A switch away, keeps our animals at bay

With your help, we can brighten up their world with just a flick of a switch.

As a sponsor for Earth Hour-Singapore’s Run for Wildlife 2017, we invite you to switch off your lights and act for the planet! Climate change is not only affecting us humans, but wildlife animals as well. We believe that the world can be a much more harmonious place with our wildlife friends. Join us in raising awareness for our endangered wildlife!

Can you spot the 8 hidden animals?

Mouse over to learn more about them. Because when they are gone, they are gone.

Together, let’s fill our world with colours!

#BreadTalkSupports #EarthHourBuddies


Tiger: © Vladimír Čech Jr. / www.photocech.cz - WWF

Tiger

Tigers are the largest species of cat and one of the most iconic animals on the planet with great cultural and historical significance. Tigers not only protect the forest by maintaining ecological integrity, they also bring about robust enforcement against poaching and habitat encroachment, as well as systematic biological monitoring.

One hundred years ago, there were 100,000 wild tigers. By the year 2010, as few as 3,200 wild tigers remained. In 2010, governments of the 13 tiger range countries decided innovative conservation efforts were needed. The most ambitious and visionary species conservation goal was set: to double the number of wild tigers by 2022.

By protecting tigers, we are protecting forests – something which ultimately benefits us all.

(Content credit to the World Wide Fund For Nature, find out more. )


Chimpanzee: © naturepl.com/Andy Rouse / WWF

Chimpanzees

Chimpanzees are one of our closest relatives, sharing an estimated 98% of their genes with humans. Deforestation and commercial hunting for bushmeat are taking a terrible toll on most chimpanzee populations. In fact, they have already disappeared from 4 African countries, namely Gambia, Burkina Faso, Benin and Togo, and are nearing extinction in many others. Côte d'Ivoire, for example, once harboured an important population; however a recent survey found this had declined by 90% over the last 20 years.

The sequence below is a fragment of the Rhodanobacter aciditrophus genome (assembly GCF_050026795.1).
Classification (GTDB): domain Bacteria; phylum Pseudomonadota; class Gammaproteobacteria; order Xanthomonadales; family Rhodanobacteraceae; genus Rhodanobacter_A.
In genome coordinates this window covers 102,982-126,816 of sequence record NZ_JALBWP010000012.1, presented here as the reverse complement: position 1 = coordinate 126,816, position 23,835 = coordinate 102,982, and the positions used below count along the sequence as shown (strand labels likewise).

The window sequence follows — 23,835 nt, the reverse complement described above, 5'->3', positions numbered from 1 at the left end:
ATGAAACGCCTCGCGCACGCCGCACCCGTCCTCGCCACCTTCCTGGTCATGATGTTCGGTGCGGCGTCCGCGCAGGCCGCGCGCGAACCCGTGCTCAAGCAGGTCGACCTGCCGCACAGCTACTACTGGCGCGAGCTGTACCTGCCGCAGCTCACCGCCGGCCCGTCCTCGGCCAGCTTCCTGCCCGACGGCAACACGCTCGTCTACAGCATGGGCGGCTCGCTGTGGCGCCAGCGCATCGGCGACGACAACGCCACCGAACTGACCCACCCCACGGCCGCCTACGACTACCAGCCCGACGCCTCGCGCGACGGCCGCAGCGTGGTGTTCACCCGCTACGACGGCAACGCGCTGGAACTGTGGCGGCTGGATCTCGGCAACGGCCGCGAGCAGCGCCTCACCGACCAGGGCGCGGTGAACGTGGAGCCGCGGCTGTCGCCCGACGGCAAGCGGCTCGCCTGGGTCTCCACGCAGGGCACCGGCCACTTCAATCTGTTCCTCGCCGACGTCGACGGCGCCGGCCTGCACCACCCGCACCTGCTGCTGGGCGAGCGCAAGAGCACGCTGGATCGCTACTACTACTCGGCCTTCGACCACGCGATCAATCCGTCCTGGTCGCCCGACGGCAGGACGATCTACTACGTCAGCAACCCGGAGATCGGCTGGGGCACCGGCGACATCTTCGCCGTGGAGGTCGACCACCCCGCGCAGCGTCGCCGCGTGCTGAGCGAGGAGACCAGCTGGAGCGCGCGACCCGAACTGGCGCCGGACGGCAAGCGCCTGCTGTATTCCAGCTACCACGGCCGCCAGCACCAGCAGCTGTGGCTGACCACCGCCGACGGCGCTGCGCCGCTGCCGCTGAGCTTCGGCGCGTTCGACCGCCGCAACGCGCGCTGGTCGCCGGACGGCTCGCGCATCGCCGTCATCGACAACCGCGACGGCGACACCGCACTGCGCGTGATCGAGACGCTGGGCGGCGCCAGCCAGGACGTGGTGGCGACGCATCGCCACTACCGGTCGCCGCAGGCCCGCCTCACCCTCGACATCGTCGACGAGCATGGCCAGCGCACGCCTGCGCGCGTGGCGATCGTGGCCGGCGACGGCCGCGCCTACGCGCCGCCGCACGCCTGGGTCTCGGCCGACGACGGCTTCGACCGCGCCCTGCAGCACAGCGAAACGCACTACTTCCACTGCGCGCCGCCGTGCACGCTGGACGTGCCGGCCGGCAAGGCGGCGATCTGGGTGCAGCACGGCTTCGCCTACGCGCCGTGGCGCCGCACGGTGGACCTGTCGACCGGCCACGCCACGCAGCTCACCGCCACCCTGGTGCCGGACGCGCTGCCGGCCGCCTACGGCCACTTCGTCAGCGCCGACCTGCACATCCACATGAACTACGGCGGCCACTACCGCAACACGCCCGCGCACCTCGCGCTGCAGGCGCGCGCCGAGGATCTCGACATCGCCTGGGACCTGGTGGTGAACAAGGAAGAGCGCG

With a wide range of behavioural differences between groups from different regions, the loss of any one group represents a loss of cultural as well as biological heritage, hence the need to conserve the remaining Chimpanzee populations.

(Content credit to the World Wide Fund For Nature, find out more.)


Asian Elephant: © naturepl.com/Anup Shah / WWF

Asian Elephant

Revered for centuries as the continent's largest terrestrial mammals, Asian elephants play an important role in culture, religion and the maintaining of the forests in Asia. However, their habitat is shrinking, with numbers falling by at least 50% over the last three generations, and is still declining.

Restricted to roam just 15% of their original range in Asia, people are now coming into contact more often thus increasing the likelihood of human-wildlife conflicts. Elephant poaching, large development projects (such as dams, roads, and mines), have also fragmented elephant habitat and led to a high mortality level.

(Content credit to the World Wide Fund For Nature, find out more.)


Black-footed Ferret: © Daniel J. Cox / Natural Exposures.com / WWF-Us

Black footed Ferret

Once thought to be globally extinct, black-footed ferrets are making a comeback with concerted efforts from many stakeholders for the last 30 years. Today, recovery efforts have helped restore the black-footed ferret population to nearly 300 animals across North America.